debugCompile 'com.squareup.leakcanary:leakcanary-android:1.7-SNAPSHOT'
   releaseCompile 'com.squareup.leakcanary:leakcanary-android-no-op:1.7-SNAPSHOT'
 }

Add Sonatype's snapshots repository:

  repositories {
    mavenCentral()
    maven {
      url 'https://oss.sonatype.org/content/repositories/snapshots/'
    }
  }

Status of the snapshot build: Build Status

How can I be notified of new releases?

You can watch releases on Bintray.

Who's behind LeakCanary?

LeakCanary was created and open sourced by @pyricau, and is currently maintained by @jrodbx, @JakeWharton and @pyricau.

Why is it called LeakCanary?

The name LeakCanary is a reference to the expression canary in a coal mine, because LeakCanary is a sentinel used to detect risks by providing advance warning of a danger. Props to @edenman for suggesting it!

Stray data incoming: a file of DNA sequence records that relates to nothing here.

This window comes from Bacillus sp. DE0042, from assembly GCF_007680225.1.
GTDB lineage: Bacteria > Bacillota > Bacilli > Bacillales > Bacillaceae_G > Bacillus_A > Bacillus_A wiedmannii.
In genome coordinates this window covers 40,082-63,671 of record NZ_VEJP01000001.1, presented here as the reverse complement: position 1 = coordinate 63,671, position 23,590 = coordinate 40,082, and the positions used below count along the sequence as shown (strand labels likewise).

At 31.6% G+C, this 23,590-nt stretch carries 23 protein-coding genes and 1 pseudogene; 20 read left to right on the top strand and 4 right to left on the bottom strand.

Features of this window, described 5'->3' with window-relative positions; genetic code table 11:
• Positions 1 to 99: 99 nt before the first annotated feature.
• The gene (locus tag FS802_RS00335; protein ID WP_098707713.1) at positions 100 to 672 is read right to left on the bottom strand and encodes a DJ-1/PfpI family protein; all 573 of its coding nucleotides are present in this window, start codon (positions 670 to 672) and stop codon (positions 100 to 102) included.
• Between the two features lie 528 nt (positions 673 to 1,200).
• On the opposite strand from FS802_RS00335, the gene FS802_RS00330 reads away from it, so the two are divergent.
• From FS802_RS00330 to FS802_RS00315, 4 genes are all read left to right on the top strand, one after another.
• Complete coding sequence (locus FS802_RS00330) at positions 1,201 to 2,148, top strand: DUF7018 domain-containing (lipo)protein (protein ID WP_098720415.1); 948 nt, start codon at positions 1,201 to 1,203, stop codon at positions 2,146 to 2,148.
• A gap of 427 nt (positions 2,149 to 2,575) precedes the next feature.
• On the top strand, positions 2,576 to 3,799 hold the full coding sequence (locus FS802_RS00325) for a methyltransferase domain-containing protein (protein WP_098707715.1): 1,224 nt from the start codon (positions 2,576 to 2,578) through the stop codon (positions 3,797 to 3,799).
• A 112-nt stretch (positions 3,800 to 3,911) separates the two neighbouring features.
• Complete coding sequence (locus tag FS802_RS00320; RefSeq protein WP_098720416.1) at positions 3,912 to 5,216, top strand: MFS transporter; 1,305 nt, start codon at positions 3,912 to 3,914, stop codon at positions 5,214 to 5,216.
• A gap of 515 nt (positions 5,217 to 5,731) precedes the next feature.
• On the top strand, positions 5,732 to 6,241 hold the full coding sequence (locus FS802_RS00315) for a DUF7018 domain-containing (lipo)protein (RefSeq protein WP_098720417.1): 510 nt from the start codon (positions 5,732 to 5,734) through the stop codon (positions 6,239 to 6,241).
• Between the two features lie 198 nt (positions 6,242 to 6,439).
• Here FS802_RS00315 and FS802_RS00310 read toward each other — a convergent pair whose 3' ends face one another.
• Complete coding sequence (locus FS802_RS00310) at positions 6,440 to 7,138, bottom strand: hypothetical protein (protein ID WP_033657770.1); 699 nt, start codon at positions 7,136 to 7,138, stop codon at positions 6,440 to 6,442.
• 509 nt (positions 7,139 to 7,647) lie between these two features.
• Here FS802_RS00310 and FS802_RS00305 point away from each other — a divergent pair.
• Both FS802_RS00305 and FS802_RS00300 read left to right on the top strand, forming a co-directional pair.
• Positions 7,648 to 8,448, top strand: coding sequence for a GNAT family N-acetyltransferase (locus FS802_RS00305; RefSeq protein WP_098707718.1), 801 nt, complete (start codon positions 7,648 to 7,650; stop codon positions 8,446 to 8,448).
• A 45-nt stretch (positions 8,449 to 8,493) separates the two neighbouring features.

Who made the logo?

@pyricau quickly made the first version of the logo. It was based on cliparts from Android Asset Studio, mixed with the selection from a photo of a Canary. The exclamation mark means danger, the shield stands for protection, and the bird, well, is a canary. @romainguy turned the ugly logo into a nice vector asset.

Instant Run can trigger invalid leaks

Enabling Android Studio's Instant Run feature can cause LeakCanary to report invalid memory leaks. See issue #37967114 on the Android Issue Tracker.

I know I have a leak. Why doesn't the notification show?

Are you attached to a debugger? LeakCanary ignores leak detection when debugging to avoid false positives.